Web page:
11. The network architecture of claim 10, wherein the at least one storage management server includes a plurality of storage management servers, the network architecture further comprising a name server, which is connected to communicate with the plurality of storage management servers to determine which central respository of the plurality of storage management servers includes information relating to an operation status of a given one of the storage devices.

12. The network architecture of claim 1 wherein the second communications network is an Intranet.

13. The network architecture of claim 1 wherein the first communications network is a Fibre Channel network.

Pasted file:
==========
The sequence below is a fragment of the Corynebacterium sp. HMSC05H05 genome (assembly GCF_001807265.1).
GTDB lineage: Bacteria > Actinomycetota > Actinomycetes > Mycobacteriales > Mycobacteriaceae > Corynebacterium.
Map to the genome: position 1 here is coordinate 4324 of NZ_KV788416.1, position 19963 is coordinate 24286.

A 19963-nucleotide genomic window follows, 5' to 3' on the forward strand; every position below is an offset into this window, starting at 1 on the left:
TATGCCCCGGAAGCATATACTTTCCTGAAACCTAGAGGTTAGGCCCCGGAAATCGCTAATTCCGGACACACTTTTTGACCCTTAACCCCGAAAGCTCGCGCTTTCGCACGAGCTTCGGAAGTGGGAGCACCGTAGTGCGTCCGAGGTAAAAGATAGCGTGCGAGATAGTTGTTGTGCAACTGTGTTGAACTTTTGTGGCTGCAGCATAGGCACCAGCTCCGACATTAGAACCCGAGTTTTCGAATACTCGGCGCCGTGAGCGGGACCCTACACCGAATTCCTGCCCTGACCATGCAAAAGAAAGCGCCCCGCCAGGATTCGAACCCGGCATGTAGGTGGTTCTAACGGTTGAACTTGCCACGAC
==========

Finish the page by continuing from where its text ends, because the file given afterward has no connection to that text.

14. A method of managing a storage area network by at least one client independent of the storage area network, the storage area network including: a storage system including a plurality of storage devices; a plurality of host computers connected to the storage system through a first communication network, each host computer capable of transmitting data to and retrieving data from at least one of the plurality of storage devices; the method comprising: providing a storage management server between the at least one client and the plurality of storage devices, the storage management server being adapted to connect to the at least one client via a web-based second communication network and being in communication with the plurality of host computers via corresponding agents in the host computers; at the storage management server: i) gathering information relating to an operation status of the plurality of storage devices and the storage connectivity devices based on communications with the corresponding agents, the storage connectivity devices connecting the host computers the storage devices, and ii) storing the operation status information in a central repository; via an object server of the storage management server, distributing the operation status information relating to an operation status of the storage devices and the storage connectivity devices to the at least one client; and wherein the storage management server and the at least one client communicate via an object request broker in the storage management server for ensuring that the at least one client is able to access the storage management server.